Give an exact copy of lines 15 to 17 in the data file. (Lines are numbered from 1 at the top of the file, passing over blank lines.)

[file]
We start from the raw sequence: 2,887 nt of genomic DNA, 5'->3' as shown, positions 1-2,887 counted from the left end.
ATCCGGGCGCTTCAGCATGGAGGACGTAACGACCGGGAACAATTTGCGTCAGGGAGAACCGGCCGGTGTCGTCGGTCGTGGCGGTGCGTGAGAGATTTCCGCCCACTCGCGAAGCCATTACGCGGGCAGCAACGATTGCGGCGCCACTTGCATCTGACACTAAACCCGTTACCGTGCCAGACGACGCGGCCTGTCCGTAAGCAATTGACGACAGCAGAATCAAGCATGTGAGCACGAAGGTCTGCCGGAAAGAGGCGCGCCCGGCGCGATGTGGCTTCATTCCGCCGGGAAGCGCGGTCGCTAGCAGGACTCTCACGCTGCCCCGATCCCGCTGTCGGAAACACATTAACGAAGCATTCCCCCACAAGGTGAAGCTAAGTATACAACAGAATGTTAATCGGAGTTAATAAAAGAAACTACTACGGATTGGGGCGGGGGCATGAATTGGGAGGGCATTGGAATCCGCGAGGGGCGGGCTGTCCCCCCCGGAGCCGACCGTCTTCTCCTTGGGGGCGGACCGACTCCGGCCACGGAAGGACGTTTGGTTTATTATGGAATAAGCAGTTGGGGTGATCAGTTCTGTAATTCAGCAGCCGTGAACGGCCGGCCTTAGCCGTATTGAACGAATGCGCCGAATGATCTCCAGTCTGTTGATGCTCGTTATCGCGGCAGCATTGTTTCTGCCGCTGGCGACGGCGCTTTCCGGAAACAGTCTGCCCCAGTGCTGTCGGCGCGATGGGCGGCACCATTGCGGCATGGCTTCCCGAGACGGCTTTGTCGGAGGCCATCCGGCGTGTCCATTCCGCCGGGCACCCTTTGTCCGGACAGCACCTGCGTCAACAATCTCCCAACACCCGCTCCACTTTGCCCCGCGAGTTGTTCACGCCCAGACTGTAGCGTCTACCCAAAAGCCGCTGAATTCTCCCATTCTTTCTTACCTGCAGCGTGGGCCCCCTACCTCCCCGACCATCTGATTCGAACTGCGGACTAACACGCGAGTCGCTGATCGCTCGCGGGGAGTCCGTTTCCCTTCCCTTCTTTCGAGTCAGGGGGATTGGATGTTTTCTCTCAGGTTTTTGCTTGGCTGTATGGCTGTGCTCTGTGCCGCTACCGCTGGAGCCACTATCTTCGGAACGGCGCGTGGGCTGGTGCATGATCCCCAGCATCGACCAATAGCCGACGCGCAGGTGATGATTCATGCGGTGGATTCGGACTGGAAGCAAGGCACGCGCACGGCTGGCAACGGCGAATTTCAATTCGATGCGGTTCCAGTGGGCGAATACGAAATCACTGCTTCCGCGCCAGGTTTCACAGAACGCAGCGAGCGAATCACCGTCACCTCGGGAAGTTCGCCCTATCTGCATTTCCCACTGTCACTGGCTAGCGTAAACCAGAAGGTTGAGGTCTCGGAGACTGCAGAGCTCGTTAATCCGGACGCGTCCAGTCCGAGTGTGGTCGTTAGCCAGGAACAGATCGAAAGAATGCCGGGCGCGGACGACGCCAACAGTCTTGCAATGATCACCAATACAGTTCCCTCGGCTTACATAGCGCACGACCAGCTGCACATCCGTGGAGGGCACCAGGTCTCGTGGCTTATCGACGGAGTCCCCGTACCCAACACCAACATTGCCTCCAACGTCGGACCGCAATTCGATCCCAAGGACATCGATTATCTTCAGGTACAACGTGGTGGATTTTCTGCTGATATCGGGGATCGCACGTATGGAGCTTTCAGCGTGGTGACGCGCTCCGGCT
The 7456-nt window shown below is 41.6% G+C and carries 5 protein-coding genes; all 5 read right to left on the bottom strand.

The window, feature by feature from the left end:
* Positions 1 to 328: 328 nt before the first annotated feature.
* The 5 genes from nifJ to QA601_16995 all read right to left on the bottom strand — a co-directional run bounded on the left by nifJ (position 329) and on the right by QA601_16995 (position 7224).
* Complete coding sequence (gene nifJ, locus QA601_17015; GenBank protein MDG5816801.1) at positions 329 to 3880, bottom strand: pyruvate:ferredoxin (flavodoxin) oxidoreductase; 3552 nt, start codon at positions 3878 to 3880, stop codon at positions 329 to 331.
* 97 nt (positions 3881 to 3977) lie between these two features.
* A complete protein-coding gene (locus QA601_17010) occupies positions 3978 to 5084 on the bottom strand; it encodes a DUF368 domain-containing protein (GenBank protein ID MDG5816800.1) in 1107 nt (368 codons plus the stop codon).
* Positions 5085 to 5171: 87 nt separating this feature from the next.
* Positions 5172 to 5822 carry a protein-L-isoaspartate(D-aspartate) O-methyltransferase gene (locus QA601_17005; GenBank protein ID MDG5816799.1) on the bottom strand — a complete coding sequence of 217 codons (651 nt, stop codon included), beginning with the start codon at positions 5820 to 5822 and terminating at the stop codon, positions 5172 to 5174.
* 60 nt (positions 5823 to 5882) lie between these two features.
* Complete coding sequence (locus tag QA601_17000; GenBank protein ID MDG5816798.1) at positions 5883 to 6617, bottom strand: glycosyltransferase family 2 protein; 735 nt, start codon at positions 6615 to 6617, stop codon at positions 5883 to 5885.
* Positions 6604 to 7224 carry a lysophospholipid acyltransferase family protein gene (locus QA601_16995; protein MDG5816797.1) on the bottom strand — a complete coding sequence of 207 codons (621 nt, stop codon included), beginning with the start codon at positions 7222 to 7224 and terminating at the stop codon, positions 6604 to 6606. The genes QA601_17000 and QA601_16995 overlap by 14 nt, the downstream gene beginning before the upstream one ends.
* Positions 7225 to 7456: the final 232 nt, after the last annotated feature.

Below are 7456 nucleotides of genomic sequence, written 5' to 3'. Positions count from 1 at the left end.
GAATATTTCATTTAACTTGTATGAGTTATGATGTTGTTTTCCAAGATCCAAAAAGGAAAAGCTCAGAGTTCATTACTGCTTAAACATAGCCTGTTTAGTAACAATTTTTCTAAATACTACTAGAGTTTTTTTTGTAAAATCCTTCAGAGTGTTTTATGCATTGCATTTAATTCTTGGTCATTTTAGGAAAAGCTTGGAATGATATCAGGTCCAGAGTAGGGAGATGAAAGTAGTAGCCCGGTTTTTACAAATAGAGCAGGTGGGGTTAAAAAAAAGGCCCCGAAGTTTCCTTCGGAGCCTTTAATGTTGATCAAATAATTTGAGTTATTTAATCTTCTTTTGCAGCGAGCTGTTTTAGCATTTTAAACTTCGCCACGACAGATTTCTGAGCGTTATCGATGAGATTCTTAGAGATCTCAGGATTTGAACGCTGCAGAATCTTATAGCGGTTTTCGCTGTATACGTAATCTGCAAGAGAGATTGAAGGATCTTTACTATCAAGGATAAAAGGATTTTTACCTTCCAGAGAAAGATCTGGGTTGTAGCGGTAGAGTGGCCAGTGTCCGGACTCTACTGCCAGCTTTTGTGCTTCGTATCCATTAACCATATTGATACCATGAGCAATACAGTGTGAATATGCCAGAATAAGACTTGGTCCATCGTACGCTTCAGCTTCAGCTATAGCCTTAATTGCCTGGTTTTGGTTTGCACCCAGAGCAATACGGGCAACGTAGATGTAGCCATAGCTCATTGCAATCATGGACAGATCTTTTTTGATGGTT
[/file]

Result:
* Positions 7225 to 7456: the final 232 nt, after the last annotated feature.

Below are 7456 nucleotides of genomic sequence, written 5' to 3'. Positions count from 1 at the left end.
GAATATTTCATTTAACTTGTATGAGTTATGATGTTGTTTTCCAAGATCCAAAAAGGAAAAGCTCAGAGTTCATTACTGCTTAAACATAGCCTGTTTAGTAACAATTTTTCTAAATACTACTAGAGTTTTTTTTGTAAAATCCTTCAGAGTGTTTTATGCATTGCATTTAATTCTTGGTCATTTTAGGAAAAGCTTGGAATGATATCAGGTCCAGAGTAGGGAGATGAAAGTAGTAGCCCGGTTTTTACAAATAGAGCAGGTGGGGTTAAAAAAAAGGCCCCGAAGTTTCCTTCGGAGCCTTTAATGTTGATCAAATAATTTGAGTTATTTAATCTTCTTTTGCAGCGAGCTGTTTTAGCATTTTAAACTTCGCCACGACAGATTTCTGAGCGTTATCGATGAGATTCTTAGAGATCTCAGGATTTGAACGCTGCAGAATCTTATAGCGGTTTTCGCTGTATACGTAATCTGCAAGAGAGATTGAAGGATCTTTACTATCAAGGATAAAAGGATTTTTACCTTCCAGAGAAAGATCTGGGTTGTAGCGGTAGAGTGGCCAGTGTCCGGACTCTACTGCCAGCTTTTGTGCTTCGTATCCATTAACCATATTGATACCATGAGCAATACAGTGTGAATATGCCAGAATAAGACTTGGTCCATCGTACGCTTCAGCTTCAGCTATAGCCTTAATTGCCTGGTTTTGGTTTGCACCCAGAGCAATACGGGCAACGTAGATGTAGCCATAGCTCATTGCAATCATGGACAGATCTTTTTTGATGGTT